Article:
Brendan Clifford

Brendan Clifford

Associate Analyst

05/04/2018

05/04/2018

The Democratic Republic of Congo’s Violent Future

The Democratic Republic of Congo lapses into ungovernability. President Kabila, in power for most of this century, continues to provide flimsy excuses for why the 2016 elections were postponed to late 2018. As a result of Kabila’s Fabian strategy of clinging to power, protests have spread throughout the country, with civilians killed by the DRC’s security forces. Kabila’s legitimacy is broken and his grasp over the country is weakening. It is easy to lose control of the DRC: it is 900 times the size of Luxembourg and has half as many miles of tarmacked road. As the state’s power declines, conflict becomes more common: separatist movements, local defence militias, remnants of the Congolese security forces and, perhaps in the future, organisations backed by the DRC’s neighbours, will start to fill the gaps of governance in the country.

This would represent a return to the state of ongoing low-level conflict which characterised the Second Congo War, in which millions of civilians perished from hunger and disease. Cholera and malnutrition have already returned in force. Furthermore the arrival of a new technology may lead to a further weakening of the heart of Africa.

The imminent arrival of the electric vehicle revolution, in which battery-powered cars and lorries supersede those powered by fossil fuels indirectly jeopardises the DRC. The batteries on which these electric vehicles will depend require rare minerals, including coltan and cobalt. At least 50% of the world’s coltan is found in the DRC. These minerals have been part of the DRC’s story for several decades (the popularity of Sony’s PlayStation consoles in the 90s drove up the price of coltan, which is considered a reason for violence in the country dragging on - rebel groups, the government and foreign powers all had reason to fight for control of coltan sources), but the need for coltan and cobalt is about to explode.

Foreign powers have become involved in the DRC frequently and violently, able to pursue their own interests in the Congo because it is so vast and weak. In the early 1990s the Rwandan army invaded the DRC in order to combat domestic enemies, triggering the First Congo War. During the Second Congo War, Zimbabwe and Angola intervened, keeping Kabila in power after his father, the first president Kabila, was assassinated.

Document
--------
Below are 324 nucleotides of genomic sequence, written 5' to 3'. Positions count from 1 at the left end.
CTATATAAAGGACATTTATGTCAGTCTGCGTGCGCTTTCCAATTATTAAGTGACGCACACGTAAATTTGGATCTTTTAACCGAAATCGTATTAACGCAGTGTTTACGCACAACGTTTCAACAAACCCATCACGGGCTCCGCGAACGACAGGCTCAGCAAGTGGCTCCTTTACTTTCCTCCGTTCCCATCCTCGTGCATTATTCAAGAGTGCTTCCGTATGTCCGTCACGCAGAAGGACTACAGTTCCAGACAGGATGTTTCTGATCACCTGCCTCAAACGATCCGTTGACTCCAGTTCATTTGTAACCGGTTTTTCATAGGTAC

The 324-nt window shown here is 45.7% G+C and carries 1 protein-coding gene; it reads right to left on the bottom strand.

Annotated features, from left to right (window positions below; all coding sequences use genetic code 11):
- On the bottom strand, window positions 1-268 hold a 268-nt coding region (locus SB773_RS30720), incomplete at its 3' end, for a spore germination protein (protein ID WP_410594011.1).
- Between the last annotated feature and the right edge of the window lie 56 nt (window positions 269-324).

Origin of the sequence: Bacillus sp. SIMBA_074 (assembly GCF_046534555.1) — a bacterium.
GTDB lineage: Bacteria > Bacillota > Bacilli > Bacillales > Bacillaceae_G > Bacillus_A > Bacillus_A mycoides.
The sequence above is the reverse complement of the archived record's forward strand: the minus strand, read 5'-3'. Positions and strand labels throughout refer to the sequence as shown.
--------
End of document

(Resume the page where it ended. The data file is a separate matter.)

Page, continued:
The DRC’s neighbours have motive, means, opportunity and form for intervening on its sovereign territory. The motive is the DRC’s incredible mineral wealth, which will only increase in value. The means is the relative power of better governed countries like Rwanda, Uganda and Angola (almost every other country on the planet is better governed than the DRC). The opportunity is the DRC’s weakness, and the wider weakness of the international system to prevent such an intervention.

Firstly cobalt and coltan (along with gold, diamonds, copper and other valuable resources found in the DRC) will increase in value while remaining difficult to get: violence in mineral-rich regions, international restrictions on coltan mining and the Dodd-Frank Act, an American law intended to make mining “conflict coltan” harder for rebels, have shrunk the coltan economy, As demand increases and supply is strained, the DRC’s great wealth might prove tempting to its neighbours.

Now let us look at the DRC’s neighbours: Angola has a long history of overt and covert aggression with its northern neighbour. Its economy is overwhelmingly dependent on oil. Should batteries and coltan start to supersede oil, what would it take for Angola to start glancing covetously across the border? Relations between the two countries are already tense: the Angolan president’s son-in-law, who is Congolese, has been convicted in absentia for corruption in a move which is likely politically motivated punishment for Angola’s recent harder stance against the Kabila government for its various recent antidemocratic moves. Relatedly, refugees are fleeing the DRC’s Kasai province for safety in Angola.